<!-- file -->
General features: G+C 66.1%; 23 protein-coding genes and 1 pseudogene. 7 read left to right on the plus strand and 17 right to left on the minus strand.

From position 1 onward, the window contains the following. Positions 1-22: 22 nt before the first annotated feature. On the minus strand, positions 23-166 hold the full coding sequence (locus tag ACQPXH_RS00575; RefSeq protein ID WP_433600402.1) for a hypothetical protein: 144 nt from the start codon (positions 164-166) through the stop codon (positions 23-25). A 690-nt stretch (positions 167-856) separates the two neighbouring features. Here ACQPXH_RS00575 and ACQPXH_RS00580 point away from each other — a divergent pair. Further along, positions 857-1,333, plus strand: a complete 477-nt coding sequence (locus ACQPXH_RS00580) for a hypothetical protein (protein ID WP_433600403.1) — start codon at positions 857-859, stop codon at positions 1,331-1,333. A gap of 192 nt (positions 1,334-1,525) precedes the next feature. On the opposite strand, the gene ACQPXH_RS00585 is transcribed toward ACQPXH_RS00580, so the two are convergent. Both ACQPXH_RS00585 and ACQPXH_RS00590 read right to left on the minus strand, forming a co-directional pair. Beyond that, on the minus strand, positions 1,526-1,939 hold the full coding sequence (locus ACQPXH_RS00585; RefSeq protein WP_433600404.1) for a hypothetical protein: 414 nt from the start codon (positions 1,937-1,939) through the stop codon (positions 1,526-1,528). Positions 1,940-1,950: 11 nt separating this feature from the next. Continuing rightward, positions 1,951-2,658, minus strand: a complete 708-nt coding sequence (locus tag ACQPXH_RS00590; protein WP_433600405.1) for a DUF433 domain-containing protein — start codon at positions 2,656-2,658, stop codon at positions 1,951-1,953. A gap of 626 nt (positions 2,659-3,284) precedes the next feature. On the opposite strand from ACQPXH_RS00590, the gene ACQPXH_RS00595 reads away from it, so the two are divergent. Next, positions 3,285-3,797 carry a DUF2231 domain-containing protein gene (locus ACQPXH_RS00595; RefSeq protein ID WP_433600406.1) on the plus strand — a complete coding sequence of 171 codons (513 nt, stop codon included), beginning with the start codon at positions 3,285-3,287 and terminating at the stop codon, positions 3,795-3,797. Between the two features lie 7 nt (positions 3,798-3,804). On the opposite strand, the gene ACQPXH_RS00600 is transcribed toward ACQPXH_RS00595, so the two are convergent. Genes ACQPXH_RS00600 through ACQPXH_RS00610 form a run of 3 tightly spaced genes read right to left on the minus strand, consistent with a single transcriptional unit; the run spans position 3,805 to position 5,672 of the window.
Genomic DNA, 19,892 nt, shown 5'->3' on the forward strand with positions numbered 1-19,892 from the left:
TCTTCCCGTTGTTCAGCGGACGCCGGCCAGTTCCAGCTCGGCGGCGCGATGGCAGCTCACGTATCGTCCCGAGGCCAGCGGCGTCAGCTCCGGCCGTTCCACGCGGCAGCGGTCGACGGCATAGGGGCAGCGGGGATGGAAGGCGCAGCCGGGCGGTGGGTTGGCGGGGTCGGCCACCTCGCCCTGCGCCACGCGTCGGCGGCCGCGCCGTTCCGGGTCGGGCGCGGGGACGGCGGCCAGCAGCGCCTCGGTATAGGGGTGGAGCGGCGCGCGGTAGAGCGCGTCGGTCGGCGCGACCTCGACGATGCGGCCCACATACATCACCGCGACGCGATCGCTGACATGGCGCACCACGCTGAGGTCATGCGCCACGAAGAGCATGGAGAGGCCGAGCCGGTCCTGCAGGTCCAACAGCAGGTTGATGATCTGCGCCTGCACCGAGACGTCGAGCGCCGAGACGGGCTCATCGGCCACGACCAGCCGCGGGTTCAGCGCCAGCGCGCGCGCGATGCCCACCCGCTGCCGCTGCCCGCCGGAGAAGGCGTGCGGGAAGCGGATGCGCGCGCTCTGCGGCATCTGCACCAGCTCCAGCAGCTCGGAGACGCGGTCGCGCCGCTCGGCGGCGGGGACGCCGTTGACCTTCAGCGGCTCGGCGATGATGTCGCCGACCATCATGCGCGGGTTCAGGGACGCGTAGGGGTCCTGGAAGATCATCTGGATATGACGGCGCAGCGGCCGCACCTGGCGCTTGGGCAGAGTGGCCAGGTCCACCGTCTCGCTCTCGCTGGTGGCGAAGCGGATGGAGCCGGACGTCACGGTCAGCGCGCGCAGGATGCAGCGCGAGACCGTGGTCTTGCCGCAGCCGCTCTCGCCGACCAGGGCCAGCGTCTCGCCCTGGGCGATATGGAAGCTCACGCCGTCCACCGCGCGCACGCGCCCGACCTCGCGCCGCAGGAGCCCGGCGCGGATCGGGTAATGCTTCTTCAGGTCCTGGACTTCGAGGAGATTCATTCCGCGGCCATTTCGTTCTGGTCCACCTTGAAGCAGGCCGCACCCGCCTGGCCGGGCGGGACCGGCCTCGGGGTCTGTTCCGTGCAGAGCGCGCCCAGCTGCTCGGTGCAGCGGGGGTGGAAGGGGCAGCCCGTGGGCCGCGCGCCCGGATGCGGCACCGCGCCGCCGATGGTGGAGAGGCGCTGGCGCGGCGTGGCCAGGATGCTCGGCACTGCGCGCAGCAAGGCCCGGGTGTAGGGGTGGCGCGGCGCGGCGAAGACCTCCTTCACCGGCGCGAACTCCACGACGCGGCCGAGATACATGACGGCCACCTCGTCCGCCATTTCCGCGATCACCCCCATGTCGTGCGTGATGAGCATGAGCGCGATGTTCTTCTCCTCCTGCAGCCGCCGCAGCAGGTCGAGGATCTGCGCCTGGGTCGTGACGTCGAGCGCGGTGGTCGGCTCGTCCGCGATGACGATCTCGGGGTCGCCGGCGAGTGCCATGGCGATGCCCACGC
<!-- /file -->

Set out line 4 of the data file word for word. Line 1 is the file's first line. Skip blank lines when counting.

TCTTCCCGTTGTTCAGCGGACGCCGGCCAGTTCCAGCTCGGCGGCGCGATGGCAGCTCACGTATCGTCCCGAGGCCAGCGGCGTCAGCTCCGGCCGTTCCACGCGGCAGCGGTCGACGGCATAGGGGCAGCGGGGATGGAAGGCGCAGCCGGGCGGTGGGTTGGCGGGGTCGGCCACCTCGCCCTGCGCCACGCGTCGGCGGCCGCGCCGTTCCGGGTCGGGCGCGGGGACGGCGGCCAGCAGCGCCTCGGTATAGGGGTGGAGCGGCGCGCGGTAGAGCGCGTCGGTCGGCGCGACCTCGACGATGCGGCCCACATACATCACCGCGACGCGATCGCTGACATGGCGCACCACGCTGAGGTCATGCGCCACGAAGAGCATGGAGAGGCCGAGCCGGTCCTGCAGGTCCAACAGCAGGTTGATGATCTGCGCCTGCACCGAGACGTCGAGCGCCGAGACGGGCTCATCGGCCACGACCAGCCGCGGGTTCAGCGCCAGCGCGCGCGCGATGCCCACCCGCTGCCGCTGCCCGCCGGAGAAGGCGTGCGGGAAGCGGATGCGCGCGCTCTGCGGCATCTGCACCAGCTCCAGCAGCTCGGAGACGCGGTCGCGCCGCTCGGCGGCGGGGACGCCGTTGACCTTCAGCGGCTCGGCGATGATGTCGCCGACCATCATGCGCGGGTTCAGGGACGCGTAGGGGTCCTGGAAGATCATCTGGATATGACGGCGCAGCGGCCGCACCTGGCGCTTGGGCAGAGTGGCCAGGTCCACCGTCTCGCTCTCGCTGGTGGCGAAGCGGATGGAGCCGGACGTCACGGTCAGCGCGCGCAGGATGCAGCGCGAGACCGTGGTCTTGCCGCAGCCGCTCTCGCCGACCAGGGCCAGCGTCTCGCCCTGGGCGATATGGAAGCTCACGCCGTCCACCGCGCGCACGCGCCCGACCTCGCGCCGCAGGAGCCCGGCGCGGATCGGGTAATGCTTCTTCAGGTCCTGGACTTCGAGGAGATTCATTCCGCGGCCATTTCGTTCTGGTCCACCTTGAAGCAGGCCGCACCCGCCTGGCCGGGCGGGACCGGCCTCGGGGTCTGTTCCGTGCAGAGCGCGCCCAGCTGCTCGGTGCAGCGGGGGTGGAAGGGGCAGCCCGTGGGCCGCGCGCCCGGATGCGGCACCGCGCCGCCGATGGTGGAGAGGCGCTGGCGCGGCGTGGCCAGGATGCTCGGCACTGCGCGCAGCAAGGCCCGGGTGTAGGGGTGGCGCGGCGCGGCGAAGACCTCCTTCACCGGCGCGAACTCCACGACGCGGCCGAGATACATGACGGCCACCTCGTCCGCCATTTCCGCGATCACCCCCATGTCGTGCGTGATGAGCATGAGCGCGATGTTCTTCTCCTCCTGCAGCCGCCGCAGCAGGTCGAGGATCTGCGCCTGGGTCGTGACGTCGAGCGCGGTGGTCGGCTCGTCCGCGATGACGATCTCGGGGTCGCCGGCGAGTGCCATGGCGATGCCCACGC